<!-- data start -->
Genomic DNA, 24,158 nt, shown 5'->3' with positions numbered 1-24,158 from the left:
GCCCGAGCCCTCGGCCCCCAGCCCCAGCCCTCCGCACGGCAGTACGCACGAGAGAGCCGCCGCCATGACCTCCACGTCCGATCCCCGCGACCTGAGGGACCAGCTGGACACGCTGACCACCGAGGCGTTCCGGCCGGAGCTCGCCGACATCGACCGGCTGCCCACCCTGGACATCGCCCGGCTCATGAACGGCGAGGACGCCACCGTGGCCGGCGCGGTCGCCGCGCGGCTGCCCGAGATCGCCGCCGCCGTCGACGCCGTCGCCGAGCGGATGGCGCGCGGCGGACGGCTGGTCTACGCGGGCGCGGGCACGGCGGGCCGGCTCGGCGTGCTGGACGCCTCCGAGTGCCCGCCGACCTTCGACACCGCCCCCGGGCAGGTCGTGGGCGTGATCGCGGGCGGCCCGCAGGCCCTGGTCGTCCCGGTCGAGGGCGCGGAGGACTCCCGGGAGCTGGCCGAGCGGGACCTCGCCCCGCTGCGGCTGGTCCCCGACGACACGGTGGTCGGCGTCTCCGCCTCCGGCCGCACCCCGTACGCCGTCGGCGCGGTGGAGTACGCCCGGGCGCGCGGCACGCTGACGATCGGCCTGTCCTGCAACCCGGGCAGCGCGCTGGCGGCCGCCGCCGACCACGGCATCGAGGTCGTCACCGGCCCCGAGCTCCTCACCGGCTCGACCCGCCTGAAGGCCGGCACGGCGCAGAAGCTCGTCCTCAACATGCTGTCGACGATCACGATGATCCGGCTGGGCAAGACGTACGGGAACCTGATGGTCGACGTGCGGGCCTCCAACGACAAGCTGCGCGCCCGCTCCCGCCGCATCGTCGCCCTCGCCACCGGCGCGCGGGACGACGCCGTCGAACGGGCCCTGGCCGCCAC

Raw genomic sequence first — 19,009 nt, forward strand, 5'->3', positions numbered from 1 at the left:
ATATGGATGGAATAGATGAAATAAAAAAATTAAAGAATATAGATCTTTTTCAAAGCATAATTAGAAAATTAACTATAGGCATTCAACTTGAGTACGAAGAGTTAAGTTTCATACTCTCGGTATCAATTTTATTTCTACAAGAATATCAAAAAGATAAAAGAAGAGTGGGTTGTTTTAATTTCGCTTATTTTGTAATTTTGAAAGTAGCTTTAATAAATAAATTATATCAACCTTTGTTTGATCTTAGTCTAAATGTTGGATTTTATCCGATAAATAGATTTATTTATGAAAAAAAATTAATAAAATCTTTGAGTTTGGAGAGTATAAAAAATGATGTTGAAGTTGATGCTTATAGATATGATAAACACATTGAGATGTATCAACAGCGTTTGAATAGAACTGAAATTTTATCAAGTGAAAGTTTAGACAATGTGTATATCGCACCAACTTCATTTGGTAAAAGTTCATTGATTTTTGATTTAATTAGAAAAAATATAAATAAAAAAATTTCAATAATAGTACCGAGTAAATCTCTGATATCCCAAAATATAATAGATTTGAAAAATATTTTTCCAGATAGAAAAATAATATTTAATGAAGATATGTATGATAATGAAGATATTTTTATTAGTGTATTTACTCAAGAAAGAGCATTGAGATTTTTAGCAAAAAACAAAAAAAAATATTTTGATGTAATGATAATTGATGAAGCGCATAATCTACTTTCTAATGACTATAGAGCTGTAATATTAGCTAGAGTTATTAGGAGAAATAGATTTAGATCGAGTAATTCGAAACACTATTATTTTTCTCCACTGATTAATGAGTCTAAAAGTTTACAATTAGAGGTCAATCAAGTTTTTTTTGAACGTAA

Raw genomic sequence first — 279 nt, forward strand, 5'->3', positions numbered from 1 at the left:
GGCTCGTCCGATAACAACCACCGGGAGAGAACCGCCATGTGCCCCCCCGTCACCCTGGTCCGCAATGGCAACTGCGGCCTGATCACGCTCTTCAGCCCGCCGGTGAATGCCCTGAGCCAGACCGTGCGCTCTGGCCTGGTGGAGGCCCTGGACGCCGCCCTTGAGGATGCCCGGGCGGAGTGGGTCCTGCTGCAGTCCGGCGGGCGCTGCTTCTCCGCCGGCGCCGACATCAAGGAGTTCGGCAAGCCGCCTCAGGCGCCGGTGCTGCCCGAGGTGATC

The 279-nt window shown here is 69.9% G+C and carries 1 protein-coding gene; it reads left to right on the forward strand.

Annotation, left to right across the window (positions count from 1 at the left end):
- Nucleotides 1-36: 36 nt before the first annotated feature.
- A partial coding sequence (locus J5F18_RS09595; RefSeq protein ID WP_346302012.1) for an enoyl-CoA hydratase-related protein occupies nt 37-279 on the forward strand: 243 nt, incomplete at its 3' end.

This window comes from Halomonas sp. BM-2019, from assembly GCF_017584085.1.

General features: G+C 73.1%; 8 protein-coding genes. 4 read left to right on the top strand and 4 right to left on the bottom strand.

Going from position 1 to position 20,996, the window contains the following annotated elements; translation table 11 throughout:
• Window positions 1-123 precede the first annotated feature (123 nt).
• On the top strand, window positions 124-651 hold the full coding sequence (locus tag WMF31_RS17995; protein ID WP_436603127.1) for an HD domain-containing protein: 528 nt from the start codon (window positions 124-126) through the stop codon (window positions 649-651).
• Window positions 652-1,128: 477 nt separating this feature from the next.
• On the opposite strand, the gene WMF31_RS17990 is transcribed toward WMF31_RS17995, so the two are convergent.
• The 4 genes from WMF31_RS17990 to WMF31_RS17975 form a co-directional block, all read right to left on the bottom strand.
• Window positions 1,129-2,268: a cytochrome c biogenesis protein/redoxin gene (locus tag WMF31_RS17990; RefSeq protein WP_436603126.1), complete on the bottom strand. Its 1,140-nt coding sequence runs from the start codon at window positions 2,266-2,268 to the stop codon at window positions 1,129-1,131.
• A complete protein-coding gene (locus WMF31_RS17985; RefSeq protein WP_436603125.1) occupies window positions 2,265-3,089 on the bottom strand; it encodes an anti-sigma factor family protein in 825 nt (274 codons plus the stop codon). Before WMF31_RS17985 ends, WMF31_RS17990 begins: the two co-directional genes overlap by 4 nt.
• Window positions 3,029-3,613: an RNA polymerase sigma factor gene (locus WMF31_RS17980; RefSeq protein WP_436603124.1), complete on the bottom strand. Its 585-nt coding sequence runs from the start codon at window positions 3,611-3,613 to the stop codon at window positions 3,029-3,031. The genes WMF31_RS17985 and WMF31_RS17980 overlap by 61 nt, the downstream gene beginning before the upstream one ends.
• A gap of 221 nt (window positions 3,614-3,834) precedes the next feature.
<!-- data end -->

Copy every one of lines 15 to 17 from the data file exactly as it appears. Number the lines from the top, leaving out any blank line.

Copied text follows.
• On the top strand, window positions 124-651 hold the full coding sequence (locus tag WMF31_RS17995; protein ID WP_436603127.1) for an HD domain-containing protein: 528 nt from the start codon (window positions 124-126) through the stop codon (window positions 649-651).
• Window positions 652-1,128: 477 nt separating this feature from the next.
• On the opposite strand, the gene WMF31_RS17990 is transcribed toward WMF31_RS17995, so the two are convergent.